In order to combat tax avoidance schemes in relation to the transfer of assets by entities located in low tax jurisdictions the Netherlands has proposed its transfer pricing rules. In a recently published draft bill the arm’s-length principle will be rendered ineffective in cross-border situations to the extent that it leads to reduced profits in the Netherlands without a corresponding inclusion in the counterparty’s jurisdiction. under the proposed rules a arm’s-length downward adjustment of a transaction between related parties will be denied unless the Dutch taxpayer can demonstrate that:
- there is a corresponding upward adjustment in the same transaction;
- the corresponding upward adjustment is subject to tax in the related party’s jurisdiction.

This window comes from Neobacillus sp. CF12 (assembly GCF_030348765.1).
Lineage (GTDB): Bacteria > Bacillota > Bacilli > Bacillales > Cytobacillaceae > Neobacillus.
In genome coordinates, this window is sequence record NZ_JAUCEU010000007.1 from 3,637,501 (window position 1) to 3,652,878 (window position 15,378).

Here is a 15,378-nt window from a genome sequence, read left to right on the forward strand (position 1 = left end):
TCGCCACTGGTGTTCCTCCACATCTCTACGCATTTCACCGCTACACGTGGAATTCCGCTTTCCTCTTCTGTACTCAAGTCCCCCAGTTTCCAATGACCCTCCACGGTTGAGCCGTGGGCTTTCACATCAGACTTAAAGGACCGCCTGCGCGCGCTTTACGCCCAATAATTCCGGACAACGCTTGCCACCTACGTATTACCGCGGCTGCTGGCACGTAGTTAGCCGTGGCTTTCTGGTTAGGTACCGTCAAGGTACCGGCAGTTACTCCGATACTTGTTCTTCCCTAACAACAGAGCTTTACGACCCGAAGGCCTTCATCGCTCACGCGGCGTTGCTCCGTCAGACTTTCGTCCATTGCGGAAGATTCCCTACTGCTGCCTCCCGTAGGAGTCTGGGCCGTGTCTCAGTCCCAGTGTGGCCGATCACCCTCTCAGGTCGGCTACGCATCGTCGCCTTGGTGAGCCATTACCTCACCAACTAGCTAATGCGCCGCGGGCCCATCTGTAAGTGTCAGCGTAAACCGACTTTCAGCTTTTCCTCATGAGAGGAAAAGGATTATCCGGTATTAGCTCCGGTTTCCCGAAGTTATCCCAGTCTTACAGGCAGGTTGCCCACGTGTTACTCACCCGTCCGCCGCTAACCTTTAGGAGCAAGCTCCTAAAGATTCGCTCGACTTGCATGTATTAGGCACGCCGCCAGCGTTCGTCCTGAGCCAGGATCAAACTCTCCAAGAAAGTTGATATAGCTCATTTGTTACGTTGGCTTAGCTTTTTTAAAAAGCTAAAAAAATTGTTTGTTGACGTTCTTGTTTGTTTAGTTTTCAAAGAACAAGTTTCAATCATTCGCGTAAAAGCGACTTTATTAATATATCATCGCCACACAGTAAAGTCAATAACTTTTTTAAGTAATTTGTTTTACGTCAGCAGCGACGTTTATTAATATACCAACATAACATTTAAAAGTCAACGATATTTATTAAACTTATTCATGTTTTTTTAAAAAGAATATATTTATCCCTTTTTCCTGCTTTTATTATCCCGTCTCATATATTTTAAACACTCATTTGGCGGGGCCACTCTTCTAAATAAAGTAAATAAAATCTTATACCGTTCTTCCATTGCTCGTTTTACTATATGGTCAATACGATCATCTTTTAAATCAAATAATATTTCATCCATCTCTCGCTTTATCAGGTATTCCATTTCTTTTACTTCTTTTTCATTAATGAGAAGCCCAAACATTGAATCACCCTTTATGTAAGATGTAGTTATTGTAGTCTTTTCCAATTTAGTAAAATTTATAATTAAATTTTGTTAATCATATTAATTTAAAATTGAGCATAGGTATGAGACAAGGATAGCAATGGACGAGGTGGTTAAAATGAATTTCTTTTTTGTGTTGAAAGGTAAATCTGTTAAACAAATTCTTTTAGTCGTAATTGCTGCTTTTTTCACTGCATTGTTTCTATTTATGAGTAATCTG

A downward adjustment is defined as taking into account higher expenses or lower profits than a third party would have agreed to. An upward adjustment is considered subject to tax if it is included at some point in the related party’s tax base. Jurisdictions that tax upward adjustments at a 0 percent rate or that would exempt the upward adjustment because of a domestic exemption (for example, an object exemption for permanent establishments) would also qualify, as long as the upward adjustment is included in the base. Jurisdictions that do not levy profit taxes, on the other hand, would not qualify because the upward adjustment would not be part of any tax base.
For more information on the proposed amendments contact Friggo Kraaijeveld, a partner of KC Legal.